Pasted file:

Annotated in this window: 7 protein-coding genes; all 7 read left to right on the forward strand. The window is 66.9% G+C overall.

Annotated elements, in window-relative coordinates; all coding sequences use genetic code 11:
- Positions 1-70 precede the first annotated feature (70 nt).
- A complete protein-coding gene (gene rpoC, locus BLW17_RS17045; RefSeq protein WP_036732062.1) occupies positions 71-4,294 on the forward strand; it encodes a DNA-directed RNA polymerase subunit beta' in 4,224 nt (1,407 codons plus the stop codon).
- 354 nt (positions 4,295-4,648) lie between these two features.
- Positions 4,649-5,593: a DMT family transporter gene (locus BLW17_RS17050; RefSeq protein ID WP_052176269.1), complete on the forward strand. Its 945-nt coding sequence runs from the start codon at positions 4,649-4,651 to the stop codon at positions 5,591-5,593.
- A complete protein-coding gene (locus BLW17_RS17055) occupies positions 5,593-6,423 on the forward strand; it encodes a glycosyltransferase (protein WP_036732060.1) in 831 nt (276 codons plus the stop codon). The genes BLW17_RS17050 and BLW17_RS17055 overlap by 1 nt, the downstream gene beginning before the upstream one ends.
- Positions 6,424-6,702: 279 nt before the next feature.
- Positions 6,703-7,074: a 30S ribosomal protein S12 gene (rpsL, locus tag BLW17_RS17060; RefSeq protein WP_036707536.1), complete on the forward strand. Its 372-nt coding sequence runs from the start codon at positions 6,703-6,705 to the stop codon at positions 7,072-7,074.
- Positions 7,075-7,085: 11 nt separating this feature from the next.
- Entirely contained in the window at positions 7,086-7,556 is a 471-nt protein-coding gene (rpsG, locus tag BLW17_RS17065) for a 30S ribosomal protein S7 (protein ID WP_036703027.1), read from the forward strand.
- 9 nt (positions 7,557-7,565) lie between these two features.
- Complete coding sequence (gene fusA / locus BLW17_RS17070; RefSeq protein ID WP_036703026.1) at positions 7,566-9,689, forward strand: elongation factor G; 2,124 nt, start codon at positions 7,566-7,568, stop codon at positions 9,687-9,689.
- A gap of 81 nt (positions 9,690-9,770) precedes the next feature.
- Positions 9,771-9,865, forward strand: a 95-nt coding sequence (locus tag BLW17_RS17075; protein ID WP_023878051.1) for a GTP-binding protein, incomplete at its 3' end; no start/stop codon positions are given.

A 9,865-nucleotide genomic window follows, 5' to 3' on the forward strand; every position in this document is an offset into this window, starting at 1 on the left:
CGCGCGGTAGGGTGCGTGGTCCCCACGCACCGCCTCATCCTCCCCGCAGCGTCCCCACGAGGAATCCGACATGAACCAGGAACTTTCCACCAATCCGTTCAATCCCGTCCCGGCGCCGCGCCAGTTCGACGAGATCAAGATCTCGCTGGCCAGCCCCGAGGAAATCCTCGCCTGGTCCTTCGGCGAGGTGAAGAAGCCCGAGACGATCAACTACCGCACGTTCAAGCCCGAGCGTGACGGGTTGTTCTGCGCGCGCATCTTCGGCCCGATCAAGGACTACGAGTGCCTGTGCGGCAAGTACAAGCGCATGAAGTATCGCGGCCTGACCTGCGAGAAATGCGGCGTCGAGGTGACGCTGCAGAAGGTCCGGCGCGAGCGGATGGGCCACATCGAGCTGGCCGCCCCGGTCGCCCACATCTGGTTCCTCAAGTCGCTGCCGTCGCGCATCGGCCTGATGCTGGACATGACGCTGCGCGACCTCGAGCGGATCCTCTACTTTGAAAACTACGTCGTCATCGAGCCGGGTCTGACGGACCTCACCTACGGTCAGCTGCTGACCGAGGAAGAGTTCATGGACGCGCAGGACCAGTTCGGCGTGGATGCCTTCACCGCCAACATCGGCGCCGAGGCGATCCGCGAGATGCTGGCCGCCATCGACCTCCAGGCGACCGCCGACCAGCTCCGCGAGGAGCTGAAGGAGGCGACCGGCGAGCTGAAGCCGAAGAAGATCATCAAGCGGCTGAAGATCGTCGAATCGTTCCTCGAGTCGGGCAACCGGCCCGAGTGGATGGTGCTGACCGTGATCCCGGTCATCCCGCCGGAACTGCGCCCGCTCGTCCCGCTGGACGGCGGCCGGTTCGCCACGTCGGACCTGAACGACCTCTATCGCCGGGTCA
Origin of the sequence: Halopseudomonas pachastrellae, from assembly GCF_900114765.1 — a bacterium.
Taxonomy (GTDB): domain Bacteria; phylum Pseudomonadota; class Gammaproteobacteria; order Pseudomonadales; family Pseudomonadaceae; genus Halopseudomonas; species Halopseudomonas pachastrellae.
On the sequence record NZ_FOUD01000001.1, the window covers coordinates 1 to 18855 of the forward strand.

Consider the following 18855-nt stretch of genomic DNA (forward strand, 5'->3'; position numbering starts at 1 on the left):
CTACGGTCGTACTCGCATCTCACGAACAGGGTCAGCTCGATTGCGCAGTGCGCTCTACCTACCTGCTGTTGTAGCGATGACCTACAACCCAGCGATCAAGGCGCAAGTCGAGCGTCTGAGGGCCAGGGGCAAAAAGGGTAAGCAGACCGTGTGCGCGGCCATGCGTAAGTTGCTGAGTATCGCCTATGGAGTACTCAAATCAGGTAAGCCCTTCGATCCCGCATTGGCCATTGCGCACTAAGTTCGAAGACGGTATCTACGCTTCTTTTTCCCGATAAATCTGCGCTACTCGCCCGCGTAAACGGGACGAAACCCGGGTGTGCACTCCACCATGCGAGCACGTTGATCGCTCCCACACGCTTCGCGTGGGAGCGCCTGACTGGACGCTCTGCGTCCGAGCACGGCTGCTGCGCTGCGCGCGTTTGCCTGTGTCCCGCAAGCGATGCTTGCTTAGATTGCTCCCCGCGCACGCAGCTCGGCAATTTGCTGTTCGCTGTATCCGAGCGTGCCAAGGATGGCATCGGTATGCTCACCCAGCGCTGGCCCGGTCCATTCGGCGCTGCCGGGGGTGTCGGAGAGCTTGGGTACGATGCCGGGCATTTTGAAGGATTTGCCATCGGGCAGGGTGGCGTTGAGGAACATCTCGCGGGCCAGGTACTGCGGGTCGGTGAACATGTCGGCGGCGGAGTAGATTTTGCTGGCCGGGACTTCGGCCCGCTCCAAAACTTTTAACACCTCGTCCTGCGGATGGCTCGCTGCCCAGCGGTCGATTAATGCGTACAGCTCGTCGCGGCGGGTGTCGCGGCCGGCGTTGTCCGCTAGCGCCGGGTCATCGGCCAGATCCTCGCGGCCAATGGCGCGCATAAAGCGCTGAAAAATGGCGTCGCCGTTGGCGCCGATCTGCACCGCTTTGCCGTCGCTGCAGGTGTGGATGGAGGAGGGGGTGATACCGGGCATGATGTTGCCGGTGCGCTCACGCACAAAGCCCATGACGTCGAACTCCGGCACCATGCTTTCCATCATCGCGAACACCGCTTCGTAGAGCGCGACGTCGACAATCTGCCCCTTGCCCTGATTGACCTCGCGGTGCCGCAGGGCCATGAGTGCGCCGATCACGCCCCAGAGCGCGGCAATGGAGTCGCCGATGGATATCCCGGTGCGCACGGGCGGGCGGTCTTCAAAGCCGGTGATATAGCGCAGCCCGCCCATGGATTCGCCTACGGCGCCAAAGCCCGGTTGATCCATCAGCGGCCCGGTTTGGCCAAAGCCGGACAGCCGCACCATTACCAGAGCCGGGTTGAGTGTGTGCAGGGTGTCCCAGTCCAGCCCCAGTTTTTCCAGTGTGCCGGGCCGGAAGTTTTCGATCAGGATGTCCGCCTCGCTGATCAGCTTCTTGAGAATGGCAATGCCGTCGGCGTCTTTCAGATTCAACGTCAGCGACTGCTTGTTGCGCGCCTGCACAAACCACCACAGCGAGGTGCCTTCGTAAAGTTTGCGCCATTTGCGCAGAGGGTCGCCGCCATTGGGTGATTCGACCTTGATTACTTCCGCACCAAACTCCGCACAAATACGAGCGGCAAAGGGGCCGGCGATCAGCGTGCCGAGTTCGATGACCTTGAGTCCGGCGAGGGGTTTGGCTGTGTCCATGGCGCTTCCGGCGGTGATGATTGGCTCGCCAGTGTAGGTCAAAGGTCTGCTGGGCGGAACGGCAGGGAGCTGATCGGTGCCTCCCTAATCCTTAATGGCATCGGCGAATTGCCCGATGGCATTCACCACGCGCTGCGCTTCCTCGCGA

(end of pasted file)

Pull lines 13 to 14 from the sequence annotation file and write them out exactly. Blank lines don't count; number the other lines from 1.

- Complete coding sequence (gene fusA / locus BLW17_RS17070; RefSeq protein ID WP_036703026.1) at positions 7,566-9,689, forward strand: elongation factor G; 2,124 nt, start codon at positions 7,566-7,568, stop codon at positions 9,687-9,689.
- A gap of 81 nt (positions 9,690-9,770) precedes the next feature.